Rare Reissue Label Numero Will Host Pop-Up Record Sale in Denver

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You’re a Chicago-based indie record label and you’ve discovered that your stockrooms are overflowing. Traditional record stores can’t put all of the releases on display, so the challenge is putting about 300 different pieces of vinyl, each by a largely unknown artist, in front of the eyes of the record-buying public. The Numero Group decided that the best option was to pack up a van and hit the road, setting up pop-up stores in a variety of cities.

Ken Shipley founded the label with Rob Sevier and Tom Lunt in 2003, when they had the idea of mining the back stock of American music, rooting out records by artists long forgotten — if they were ever known to begin with. With no American reissue label doing the depth of work that Shipley felt was necessary, and with so many records threatening to disappear into a musical black hole, he and his partners started Numero.

“We approached it from a very anthropological perspective at first," Shipley says, "but also connecting it with great graphic design and trying to find a way to sell records that most people wouldn’t want to buy — but making them so artful and tasteful that you really couldn’t not buy them."

For example, the Columbus, Ohio-based Capsoul label struggled to sell pretty much anything at all in the early 1970s, with the monster operation that was Motown swallowing up any competitors in proximity. The Capsoul name is not familiar to many people, but Numero has made it its business to breathe new life into labels like that.

“Capsoul groups weren’t on national tours with the Supremes or anything like that. They were really hyper-localized groups but the music was incredible,” Shipley says. “The more we’ve managed to do that, which is to shine a light into the corner, the better and more successful we’ve gotten. We do our best work when no one’s watching. Then coming out and being like, ‘There’s this thing that you didn’t know existed, but it’s actually pretty amazing.’”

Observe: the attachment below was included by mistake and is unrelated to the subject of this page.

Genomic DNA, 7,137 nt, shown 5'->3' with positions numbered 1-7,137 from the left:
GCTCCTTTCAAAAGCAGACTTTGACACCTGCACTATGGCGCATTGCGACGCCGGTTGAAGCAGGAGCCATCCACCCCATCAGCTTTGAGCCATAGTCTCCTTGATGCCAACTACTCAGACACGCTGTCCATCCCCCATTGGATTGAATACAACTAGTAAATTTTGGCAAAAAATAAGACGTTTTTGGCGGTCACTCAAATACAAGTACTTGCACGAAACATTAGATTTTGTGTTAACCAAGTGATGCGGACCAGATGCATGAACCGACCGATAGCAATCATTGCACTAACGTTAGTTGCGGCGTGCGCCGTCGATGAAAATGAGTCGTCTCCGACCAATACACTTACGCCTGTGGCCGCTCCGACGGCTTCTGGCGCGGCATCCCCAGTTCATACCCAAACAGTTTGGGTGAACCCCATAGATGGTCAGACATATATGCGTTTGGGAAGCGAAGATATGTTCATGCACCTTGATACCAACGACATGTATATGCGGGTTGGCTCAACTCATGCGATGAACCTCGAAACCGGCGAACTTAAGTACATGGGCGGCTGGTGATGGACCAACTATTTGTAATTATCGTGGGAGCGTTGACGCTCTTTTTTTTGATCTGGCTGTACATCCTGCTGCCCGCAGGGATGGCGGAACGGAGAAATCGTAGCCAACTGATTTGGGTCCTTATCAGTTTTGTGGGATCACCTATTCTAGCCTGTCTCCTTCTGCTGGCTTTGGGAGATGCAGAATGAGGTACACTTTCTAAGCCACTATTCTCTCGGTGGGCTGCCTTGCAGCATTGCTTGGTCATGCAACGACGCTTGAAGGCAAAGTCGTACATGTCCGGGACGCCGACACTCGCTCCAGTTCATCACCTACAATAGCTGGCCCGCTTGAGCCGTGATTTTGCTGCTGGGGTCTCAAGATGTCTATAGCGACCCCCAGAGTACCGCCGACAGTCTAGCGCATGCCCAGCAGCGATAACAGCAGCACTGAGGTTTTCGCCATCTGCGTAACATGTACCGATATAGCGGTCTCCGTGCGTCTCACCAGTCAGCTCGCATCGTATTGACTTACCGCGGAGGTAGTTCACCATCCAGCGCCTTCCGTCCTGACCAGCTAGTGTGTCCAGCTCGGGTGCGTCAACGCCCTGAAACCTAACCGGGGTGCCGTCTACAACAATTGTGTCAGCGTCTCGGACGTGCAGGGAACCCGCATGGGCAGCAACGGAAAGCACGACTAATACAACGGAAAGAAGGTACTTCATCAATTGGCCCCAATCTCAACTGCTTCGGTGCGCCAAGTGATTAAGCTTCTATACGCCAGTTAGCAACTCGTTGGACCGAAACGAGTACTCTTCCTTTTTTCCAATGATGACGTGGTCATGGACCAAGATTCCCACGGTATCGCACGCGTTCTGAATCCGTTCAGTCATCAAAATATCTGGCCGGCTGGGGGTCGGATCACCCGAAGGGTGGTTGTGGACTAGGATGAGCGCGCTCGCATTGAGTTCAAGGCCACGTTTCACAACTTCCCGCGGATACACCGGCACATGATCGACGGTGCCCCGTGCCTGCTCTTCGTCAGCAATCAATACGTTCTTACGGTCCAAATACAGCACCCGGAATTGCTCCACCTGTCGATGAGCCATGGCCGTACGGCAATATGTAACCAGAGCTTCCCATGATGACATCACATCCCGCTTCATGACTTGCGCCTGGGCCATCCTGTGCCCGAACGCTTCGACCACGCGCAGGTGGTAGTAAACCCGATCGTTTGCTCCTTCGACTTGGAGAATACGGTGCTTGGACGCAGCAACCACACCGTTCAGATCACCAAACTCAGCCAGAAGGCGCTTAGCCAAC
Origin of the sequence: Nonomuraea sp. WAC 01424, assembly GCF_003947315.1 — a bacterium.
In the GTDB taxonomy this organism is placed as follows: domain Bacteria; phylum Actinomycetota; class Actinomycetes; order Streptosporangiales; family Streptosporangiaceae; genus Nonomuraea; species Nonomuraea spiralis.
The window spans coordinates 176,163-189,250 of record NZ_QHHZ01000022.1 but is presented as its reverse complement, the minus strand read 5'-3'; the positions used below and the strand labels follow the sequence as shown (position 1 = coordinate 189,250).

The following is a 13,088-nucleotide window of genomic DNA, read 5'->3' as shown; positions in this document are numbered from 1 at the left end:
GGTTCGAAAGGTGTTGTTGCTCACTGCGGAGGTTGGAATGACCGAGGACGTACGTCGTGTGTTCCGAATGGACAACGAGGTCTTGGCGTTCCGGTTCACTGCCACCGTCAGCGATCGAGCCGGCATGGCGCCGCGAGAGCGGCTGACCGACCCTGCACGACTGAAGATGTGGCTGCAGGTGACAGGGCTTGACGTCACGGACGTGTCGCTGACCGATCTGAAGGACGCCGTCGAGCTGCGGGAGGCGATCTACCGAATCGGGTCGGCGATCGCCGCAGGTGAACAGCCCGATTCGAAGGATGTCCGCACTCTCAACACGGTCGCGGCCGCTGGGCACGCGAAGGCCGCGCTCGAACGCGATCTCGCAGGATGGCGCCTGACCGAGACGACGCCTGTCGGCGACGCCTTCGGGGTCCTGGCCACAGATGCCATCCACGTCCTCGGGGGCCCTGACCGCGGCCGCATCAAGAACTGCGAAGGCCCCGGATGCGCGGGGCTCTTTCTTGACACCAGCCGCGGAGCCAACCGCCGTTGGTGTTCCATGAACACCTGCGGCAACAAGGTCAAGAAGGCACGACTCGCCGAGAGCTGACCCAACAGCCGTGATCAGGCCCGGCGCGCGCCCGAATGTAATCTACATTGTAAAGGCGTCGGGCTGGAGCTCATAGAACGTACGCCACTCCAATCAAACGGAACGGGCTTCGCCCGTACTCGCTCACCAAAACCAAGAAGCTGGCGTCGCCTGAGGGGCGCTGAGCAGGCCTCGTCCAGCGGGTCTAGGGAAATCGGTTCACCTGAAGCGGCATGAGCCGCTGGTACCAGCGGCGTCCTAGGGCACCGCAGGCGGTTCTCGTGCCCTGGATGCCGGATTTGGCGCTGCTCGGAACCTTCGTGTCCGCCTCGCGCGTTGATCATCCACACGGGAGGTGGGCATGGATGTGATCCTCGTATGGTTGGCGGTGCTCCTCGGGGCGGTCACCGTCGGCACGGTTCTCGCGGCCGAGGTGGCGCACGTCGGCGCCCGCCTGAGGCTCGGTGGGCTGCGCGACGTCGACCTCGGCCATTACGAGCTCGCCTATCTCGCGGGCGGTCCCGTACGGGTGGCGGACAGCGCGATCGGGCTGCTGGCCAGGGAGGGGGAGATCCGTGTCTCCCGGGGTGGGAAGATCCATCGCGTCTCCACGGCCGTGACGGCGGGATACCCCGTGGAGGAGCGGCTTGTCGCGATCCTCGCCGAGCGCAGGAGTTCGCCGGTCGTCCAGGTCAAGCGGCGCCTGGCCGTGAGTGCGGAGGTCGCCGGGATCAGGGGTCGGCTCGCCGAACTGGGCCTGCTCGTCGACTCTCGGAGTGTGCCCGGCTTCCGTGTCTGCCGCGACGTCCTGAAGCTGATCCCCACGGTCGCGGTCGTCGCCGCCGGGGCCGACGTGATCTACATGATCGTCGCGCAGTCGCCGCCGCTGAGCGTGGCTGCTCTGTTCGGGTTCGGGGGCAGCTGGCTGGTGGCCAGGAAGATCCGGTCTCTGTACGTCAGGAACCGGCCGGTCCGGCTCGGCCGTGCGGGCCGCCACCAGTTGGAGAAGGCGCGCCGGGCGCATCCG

Many musicians are seeing their records given the spit-and-polish treatment by Numero and then put back on the shelves, despite the fact that the artists haven’t worked in the music industry for years. Some became waiters, others pastors. Some became architects, others civil-rights leaders. The last thing they were expecting was for their youthful dalliance with music to be dug up now. Not that they’re not grateful.

“There are some people who are absolutely blown away, because it’s not that they’re just getting records — they’re getting checks from [the music] being in Mad Men or being in a Super Bowl commercial,” Shipley says. “We’ve changed some people’s lives. They’ve come to be able to rely on this stream of income. One of the ways I like to look at it is that this is an annuity. If you stop treating it like this mistake in your life and start treating it as something really amazing that nobody knew at the time, just that positive energy put into it and letting us get to work, we can really find ways to monetize things that people had written off a long time ago.”

Starting October 7 in Bloomington, Indiana, the Numero Group will be on tour, traveling to seven cities for thirteen days of pop-up record store craziness. They’ll be at Studio C in Denver on Monday, October 10.

“Every time we make a record, sometimes we under-press it and sometimes we over-press it,” Shipley says. “We’ve made 300 unique titles in the last thirteen years, and it’s impossible for a record store to carry every single Numero title at this point. What ends up happening is that the really great small records just end up being ignored and then not stocked anywhere, and then it’s almost as if they don’t exist. You can’t buy them, you don’t know about them, and they’re not being showroomed. There’s no chance. So this is an opportunity to connect. Regularly, there’s somewhere in the neighborhood of 50,000-70,000 people buying Numero records. This is a great opportunity to have the people who started the company playing records the entire time, showcasing what’s really great about Numero and why you should own some of these records.”

With Huckleberry Roasters offering free coffee and an exclusive tour-only single being made available by Numero, it’ll be worth dropping in.

The Numero pop-up store will be at Studio C  from 2 to 10 p.m. on Monday, October 10, 2700 Arapahoe Street, Denver.

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